Stephen Sanchez on Debut Album ‘Angel Face’: “It Happened Naturally”

Stephen Sanchez shared his full-length, debut album, Angel Face, today (September 22). The record calls to mind crooners of the past and the timeless songwriting of the ’50s and ’60s. It follows in the same vein as Sanchez’s breakout hit, “Until I Found You,” which could find a comfortable home on a glossary of a jukebox from that era.

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American Songwriter recently caught up with Sanchez to talk about what sparked his interest in retro music, his reaction to the success of “Until I Found You,” and more. Check out our full chat, below.

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American Songwriter: What sparked your interest in retro music? Are there specific artists that you credit as inspiration?

Stephen Sanchez: That music is incredibly timeless in the sense that the songwriting is so simple and universally understood. Songwriters back in the day–African-American songwriters–were writing as a means of survival. They were writing about the discrimination they were experiencing. [Those songs] became the voice of revolution. Then it developed into countless other genres of music. I just love that style and that R&B feel.

AS: How did you get started in songwriting? Was that something you always wanted to do?

SS: Growing up in a small town gives you the desire to look for more and dream about more. I was experiencing love for the first time and caring about folks outside of my family for the first time and songwriting became a vessel for expressing that.

I grew up in the church too. The way gospel songs are written and seeing the impact those words have on people really affected me. It translated into, “I’m gonna write love songs and make people feel the way that gospel music makes me feel.”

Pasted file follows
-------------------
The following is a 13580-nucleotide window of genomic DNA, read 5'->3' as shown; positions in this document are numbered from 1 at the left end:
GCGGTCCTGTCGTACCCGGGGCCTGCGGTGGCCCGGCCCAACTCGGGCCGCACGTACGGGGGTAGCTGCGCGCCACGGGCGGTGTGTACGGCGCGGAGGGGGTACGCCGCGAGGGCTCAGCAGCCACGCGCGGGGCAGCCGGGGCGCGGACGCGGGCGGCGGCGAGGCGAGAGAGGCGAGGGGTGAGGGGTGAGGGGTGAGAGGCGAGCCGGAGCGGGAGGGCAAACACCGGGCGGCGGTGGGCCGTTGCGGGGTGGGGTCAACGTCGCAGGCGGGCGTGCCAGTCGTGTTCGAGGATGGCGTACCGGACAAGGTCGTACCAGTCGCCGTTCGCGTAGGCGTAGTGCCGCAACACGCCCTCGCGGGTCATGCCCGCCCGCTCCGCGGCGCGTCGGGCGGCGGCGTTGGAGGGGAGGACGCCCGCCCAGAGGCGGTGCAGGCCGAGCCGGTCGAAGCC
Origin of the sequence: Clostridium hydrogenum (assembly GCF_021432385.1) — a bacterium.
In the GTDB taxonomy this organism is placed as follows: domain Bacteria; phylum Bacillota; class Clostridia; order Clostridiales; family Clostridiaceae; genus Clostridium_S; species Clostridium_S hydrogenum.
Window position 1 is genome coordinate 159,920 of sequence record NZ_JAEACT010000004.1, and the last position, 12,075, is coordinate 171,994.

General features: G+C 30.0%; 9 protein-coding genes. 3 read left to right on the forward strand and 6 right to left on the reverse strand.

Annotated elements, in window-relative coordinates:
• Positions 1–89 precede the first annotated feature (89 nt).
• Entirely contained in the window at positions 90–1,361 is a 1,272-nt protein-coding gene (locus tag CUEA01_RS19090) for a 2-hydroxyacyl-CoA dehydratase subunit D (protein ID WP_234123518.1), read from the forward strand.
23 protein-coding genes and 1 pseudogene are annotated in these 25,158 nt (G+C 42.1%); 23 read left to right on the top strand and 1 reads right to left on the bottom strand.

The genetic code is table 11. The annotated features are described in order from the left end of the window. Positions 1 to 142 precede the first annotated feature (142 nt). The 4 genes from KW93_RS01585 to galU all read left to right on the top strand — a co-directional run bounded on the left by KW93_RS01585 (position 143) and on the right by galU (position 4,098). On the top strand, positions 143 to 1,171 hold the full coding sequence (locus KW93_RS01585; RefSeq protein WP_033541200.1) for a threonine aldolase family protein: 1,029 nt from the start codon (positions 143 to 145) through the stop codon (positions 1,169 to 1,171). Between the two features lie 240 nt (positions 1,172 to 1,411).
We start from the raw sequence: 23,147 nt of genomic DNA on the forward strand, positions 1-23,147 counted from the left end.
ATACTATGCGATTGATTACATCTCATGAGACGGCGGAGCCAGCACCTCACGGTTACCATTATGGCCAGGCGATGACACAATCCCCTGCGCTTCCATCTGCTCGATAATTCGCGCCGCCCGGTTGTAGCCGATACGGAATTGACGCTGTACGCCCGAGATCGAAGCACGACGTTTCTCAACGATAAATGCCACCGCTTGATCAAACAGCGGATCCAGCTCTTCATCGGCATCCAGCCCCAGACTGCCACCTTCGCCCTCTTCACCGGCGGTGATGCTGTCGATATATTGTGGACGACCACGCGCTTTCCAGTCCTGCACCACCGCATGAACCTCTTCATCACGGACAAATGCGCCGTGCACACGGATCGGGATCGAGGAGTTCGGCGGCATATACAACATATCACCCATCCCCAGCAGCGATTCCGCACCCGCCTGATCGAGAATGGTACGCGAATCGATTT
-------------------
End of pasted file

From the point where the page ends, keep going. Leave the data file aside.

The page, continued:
AS: Do you remember anything about the first song you ever wrote?

SS: I was about 14 or 15. I think it was called “Baby, You Could Be Mine.” It was a classic 15-year-old song. It was super generic–straight to the point. [But], it opened the door to write songs later on that did have a bit more depth than saying “Baby” after every line.

AS: When you wrote “Until I Found You,” did you feel it would have the impact that it did?

SS: No, I don’t think anybody feels that way! That song was written about somebody that I cared about–as most songs are. That was it. It feels like a unicorn in a way. It’s done every possible thing that it can do and it’s crazy being a ’50s style song. That’s pretty special.

AS: How was performing that song with Elton John at Glastonbury? How were you approached about that?

SS: It was really exciting and he is amazing. We developed a relationship over a period of time and he had come out to see the boys and I play at an event. After we finished playing, he asked me to come and play Glastonbury with him. It was a really exhilarating thing. I was definitely questioning him about it like, “Are you sure you want me to come do this? It’s your last show in the U.K. and you want me to be a part of it?” It’s pretty crazy.

AS: Looking at Angel Face, have you had these songs for a while? Or did you sit down and create this project with a specific intention?

SS: It happened naturally. The songs fell out naturally. We started writing the record back in December, so we got to spend a lot of time with these songs, rip them apart, and put them back together again. But, I think the story came very quickly and naturally.

AS: Do you feel there is an overarching message in the record?

SS: The different parts of love and saying that through characters like The Troubadour and Evangeline. [Those characters] presented themselves naturally as we started writing and developing our story.

Caity Crone / 2B Entertainment

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